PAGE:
Francois Reynaud and Kevin Menard discussed the changes and the opportunities for testers with Selenium 2.0 Grid. There are some exciting changes in play with Grid 2.0. The most interesting one off the bat is that it's just one jar file now, and therefore it is now easier to install and set up. Additionally, Grid 2.0 can also act as either a node or as a switch, it also has a lot of customization options. Oh, and the demo looked really, really cool :). What's more, Watir users will be able to leverage Grid 2.0 to extend their tests across multiple machines via watir-webdriver. The load balancer in Grid 2.0 allows the user to customize which requests are sent to which nodes. Also, Grid 2.0 is not bound to Selenium. Excited? Alas, we'll have to wait until Selenium 2.0 beta 4 is released, but beta 4 is practically all about Grid 2.0. Can't wait :)!!!
Andy Tinkham followed up with a talk about using Selenium and Cucumber to demonstrate a case study of how his Health Services company is structuring their test cases. They are doing as much as possible to separate the data from the tests, using random test data to increase the odds of finding bugs, and using Cucumber to help construct the tests in plain text while still making the underlying framework effective for those using it. The Cucumber tests and features are constructed with QA, Dev, BA's and Product managers to create the initial stories. They use just enough source code so that they can translate plain text into test calls. Nice example of a case surrounding patients with allergies and notifying users that this is the case. The scenario as described (given, when, then) is well constructed and sensible to anyone who reads it (as is the promise of Cucumber, generally speaking :) ). Seriously, this is an impressive real world example and while some of this is over my head, it's looking to be less over my head. Additionally, I like seeing the references and comments to meta-programming using Ruby (since the company I work with is heavily Ruby, I like hearing more and more about success stories of Ruby working well with Selenium and Cucumber. It gives me hope :).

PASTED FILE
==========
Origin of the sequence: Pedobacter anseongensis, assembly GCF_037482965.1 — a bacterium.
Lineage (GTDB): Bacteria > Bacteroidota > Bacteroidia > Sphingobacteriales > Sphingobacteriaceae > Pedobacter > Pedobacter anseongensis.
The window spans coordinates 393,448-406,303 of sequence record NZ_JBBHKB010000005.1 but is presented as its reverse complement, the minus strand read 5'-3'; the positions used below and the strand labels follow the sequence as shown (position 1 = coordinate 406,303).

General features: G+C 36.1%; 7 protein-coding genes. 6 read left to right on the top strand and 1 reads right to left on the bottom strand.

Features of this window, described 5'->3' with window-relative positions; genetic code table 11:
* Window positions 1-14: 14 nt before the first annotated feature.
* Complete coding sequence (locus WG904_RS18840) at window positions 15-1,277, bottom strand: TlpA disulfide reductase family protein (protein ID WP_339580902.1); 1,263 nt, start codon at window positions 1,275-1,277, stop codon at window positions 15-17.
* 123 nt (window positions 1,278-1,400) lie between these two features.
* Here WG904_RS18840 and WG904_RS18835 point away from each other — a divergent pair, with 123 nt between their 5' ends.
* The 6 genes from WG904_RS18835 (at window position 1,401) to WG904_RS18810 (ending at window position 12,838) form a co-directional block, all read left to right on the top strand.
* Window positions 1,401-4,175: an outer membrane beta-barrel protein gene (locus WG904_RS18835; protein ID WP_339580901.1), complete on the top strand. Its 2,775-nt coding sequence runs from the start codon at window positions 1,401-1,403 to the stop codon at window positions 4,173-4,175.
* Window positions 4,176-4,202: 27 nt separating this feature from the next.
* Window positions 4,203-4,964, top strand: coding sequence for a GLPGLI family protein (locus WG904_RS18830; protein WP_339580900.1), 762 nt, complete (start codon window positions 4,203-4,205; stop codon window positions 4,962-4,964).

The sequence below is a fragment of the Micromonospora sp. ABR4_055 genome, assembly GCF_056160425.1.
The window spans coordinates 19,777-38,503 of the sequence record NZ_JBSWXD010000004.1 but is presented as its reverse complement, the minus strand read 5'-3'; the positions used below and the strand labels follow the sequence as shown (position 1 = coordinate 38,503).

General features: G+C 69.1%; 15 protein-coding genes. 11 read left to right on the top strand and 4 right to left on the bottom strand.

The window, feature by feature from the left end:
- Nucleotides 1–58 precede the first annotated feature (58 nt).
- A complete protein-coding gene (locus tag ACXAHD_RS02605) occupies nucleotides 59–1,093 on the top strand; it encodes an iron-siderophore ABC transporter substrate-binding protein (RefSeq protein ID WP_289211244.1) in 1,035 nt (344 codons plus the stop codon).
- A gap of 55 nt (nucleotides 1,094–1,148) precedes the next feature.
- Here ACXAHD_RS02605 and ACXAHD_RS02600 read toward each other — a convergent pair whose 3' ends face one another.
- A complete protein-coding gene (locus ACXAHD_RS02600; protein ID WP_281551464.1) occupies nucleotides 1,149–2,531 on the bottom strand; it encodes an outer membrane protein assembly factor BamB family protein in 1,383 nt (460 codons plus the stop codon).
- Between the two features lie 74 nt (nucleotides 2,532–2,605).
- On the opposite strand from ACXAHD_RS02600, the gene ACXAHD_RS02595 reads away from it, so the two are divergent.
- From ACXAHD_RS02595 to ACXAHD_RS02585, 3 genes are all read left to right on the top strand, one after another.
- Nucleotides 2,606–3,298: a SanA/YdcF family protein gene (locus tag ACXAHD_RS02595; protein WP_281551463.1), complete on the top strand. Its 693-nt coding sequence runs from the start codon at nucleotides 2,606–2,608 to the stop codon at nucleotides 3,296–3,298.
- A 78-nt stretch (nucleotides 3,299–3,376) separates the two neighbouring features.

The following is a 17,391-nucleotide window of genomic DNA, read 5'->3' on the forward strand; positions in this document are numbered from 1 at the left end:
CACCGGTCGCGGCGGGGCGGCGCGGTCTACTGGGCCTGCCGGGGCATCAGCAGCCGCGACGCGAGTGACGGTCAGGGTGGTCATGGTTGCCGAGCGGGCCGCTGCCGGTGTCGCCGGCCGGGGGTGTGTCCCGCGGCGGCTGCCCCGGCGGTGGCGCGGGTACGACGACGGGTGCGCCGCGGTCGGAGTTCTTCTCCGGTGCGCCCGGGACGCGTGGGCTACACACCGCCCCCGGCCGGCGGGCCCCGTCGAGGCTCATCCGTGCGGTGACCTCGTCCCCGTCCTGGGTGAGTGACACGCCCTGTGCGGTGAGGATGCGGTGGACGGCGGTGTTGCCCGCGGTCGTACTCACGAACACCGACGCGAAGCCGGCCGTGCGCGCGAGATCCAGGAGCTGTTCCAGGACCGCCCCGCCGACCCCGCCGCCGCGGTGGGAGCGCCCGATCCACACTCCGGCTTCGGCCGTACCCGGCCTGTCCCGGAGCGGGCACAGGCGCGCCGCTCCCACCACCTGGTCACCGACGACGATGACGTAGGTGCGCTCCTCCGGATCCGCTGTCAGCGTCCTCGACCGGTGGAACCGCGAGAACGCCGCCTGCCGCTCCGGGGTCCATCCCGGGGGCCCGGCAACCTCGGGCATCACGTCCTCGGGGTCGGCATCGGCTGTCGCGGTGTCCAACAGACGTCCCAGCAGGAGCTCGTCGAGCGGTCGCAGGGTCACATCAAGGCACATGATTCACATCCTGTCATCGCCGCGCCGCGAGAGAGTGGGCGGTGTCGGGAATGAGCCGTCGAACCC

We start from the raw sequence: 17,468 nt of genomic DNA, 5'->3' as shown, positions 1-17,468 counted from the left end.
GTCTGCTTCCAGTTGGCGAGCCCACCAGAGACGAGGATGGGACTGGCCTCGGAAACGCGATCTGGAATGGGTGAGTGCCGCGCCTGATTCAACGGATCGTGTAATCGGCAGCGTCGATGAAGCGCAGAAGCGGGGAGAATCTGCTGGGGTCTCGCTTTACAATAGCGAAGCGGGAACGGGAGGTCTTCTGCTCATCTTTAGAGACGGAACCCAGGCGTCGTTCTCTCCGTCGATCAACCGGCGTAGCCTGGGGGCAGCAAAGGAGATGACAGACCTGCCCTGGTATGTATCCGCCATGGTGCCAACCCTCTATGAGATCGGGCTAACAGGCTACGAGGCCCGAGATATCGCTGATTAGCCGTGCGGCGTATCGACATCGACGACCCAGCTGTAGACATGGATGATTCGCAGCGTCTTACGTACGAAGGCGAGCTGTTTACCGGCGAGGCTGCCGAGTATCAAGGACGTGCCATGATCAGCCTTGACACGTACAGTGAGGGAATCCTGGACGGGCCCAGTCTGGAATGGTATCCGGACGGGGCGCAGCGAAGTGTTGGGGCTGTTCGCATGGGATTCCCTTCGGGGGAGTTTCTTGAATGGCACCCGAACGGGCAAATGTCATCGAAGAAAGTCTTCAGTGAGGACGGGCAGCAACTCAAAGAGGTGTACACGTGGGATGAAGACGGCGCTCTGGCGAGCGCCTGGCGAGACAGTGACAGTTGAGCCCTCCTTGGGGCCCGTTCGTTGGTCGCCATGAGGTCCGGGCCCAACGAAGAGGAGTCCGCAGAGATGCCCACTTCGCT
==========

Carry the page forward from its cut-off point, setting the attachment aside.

Following lunch, Joel Klabo talked about "Flex Piloting". First thing to note, Joel is a 1st time speaker, and I want to offer my congratulations to him for stepping up to speak. as he said when he forwarded his talk for consideration "you have to start somewhere". Flex Pilot is an add-on that can be run in both selenium IDE and Selenium RC. it's an add-on to both, and allows for an additional series of commands top be added to both. Demo looked interesting and it has sparked my interest :).
Next up was the ADD portion of the program... that's right, Lightning Talks. Seriously, I'm not going to do this in real time, I just don't type that fast (LOL!), but suffice it to say that the presenters are both entertaining and covering a broad variety of topics (Selenium Tips in poem form? whoa!). Also, as I was watching the 2nd talk I noticed that Devon Smith was delivering it... I had no idea she was here! Devon, stop by and say "Hi", I'd love to finally meet you in person! Amazing and broad litany of talks presented and only a couple of buzzes. thank you all for giving me my "shiny fix/short attention span theater" for the day!